Poems

Mind Your Brain

Nothing,

Truly,

Is strange.

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Poems

Beauty That Breaks

Beauty
That
Breaks,

The Sun
Goes down
On you, too.

In cold time,
The marrow
Gripped,
The heart’s storied bounty
Wrenched without ceremony,
And the soul’s triumph behind a heavenly body
Plunged from known existence.
(We know this)
But beauty has power
Like a godhead;
Breaks the self,
Fractures wit,
Tricks the mind by a tragic play of hunger laden dreams.

Thoughts build their aegis
Against the radiance
In a room
Under solemn dominion.
“In cold time,
Something else entirely,”
Screams an inner voice down the deep hollows.

In a hungry room of beaten beasts,
Beauty
That
Breaks,
You’re no home for rapacious hearts.
Where high tragic thoughts sired by the seeing mind
Defend their maker,
Beauty
That
Breaks,
I don’t fight, I don’t speak, I don’t move
Even when you move me.

Beauty
That
Breaks,
Love is the shield,
Kept me
From your reach.

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Poems

Headache At The Smithsonian

I.

Dinosaurs:
Nature’s titans,
Gargantuan earth-shakers on the roam;
Wanted nothing, left bones.

Man:
Roaming creature of reason;
Less mass but gifted with
Gargantuan consciousness;
With torturous thought that,
Like a hand become a fist fit for blows,
Attacks unknown;
Walled of mind
Behind the walls of his things,
Defines and protects desire.

Of Nature,
Man.

Like dinosaurs,
Receives, heeds the call to
Eat and fuck and keep it up;
Why is no thing
When calculating the answers to bitter need.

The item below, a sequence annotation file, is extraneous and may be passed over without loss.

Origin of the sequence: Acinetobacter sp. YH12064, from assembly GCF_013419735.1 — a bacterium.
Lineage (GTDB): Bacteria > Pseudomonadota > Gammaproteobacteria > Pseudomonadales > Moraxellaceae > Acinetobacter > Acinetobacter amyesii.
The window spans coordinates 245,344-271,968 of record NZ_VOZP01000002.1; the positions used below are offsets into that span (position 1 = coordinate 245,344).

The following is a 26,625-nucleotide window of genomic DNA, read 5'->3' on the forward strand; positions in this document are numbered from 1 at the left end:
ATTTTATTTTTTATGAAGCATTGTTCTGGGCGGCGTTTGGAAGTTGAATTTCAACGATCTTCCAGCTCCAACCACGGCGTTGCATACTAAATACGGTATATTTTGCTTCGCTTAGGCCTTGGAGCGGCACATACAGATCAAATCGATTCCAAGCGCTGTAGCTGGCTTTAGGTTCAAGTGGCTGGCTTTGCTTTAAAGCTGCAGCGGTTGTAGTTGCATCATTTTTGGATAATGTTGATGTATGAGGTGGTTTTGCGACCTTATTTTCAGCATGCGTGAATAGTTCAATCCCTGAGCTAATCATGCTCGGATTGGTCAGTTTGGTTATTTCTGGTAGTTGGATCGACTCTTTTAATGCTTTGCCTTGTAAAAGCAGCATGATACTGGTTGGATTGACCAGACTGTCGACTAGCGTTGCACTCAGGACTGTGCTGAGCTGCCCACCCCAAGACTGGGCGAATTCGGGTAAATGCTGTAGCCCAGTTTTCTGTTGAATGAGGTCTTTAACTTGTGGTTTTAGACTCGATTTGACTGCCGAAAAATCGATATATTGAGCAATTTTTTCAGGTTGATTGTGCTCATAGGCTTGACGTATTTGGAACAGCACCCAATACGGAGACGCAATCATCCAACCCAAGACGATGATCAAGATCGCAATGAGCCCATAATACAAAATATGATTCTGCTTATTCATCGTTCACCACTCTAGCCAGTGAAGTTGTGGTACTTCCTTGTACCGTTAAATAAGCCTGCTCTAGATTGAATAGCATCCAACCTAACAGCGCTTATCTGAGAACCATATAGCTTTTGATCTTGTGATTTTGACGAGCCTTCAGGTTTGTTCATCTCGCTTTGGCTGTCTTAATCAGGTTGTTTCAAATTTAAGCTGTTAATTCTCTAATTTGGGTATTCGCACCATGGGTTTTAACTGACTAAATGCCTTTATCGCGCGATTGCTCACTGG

Unlike dinosaurs,
Torturous thought inward born—
Having attacked itself
Demands now additional sacrifice.

Unlike dinosaurs,
Reeks of inborn tyranny,
Superficial dominion fraught with unnatural demands
Too big for the Earth.

Of Nature,
Man.

 
II.

Walking, thinking
Torturous thoughts:

Our design and gift tending destruction,
Are we a born death wish from the heart of our Mother?

Our design and gift tending destruction,
Our desire Her desire wishing death from the core?

Are we a born fruitless death wish from the heart and core of our Mother?

Perennial fists of bitter need wrenching gifts from the open-palmed Earth—
That our nature?
That the drive in our mind?

 
III.

“Sing sorrow, sorrow: but good win out in the end.”

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Poems

Vending Machine Mantra

It could have said anything else.

Have a nice day Have a nice day Have a nice day

It’s automatic.
Programmable.

Outside the break room
Sickness spreads, I say it too.

Have a . . .

Programmable.

I put the words in my mouth,
Someone else’s voice.
I put the words in my mouth,
Someone else’s voice.
I put the words in my mouth:
Someone.
Else’s.
Voice.

Punch out, pull the plug
Punch out, pull the plug
Punch out, pull the plug

I put the words in my mouth,
And go back to work.

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Music Reviews

Ruins, by Grouper

Ruins CoverGrouper is Liz Harris, artist and musician from Portland, Oregon.

Comes Ruins (2014), Grouper’s latest following 2013’s The Man Who Died in His Boat. With the exception of the last track, “Made of Air,” Ruins was recorded in Aljezur, Portugal, in 2011 and released by Chicago’s Kranky Records on Halloween of 2014.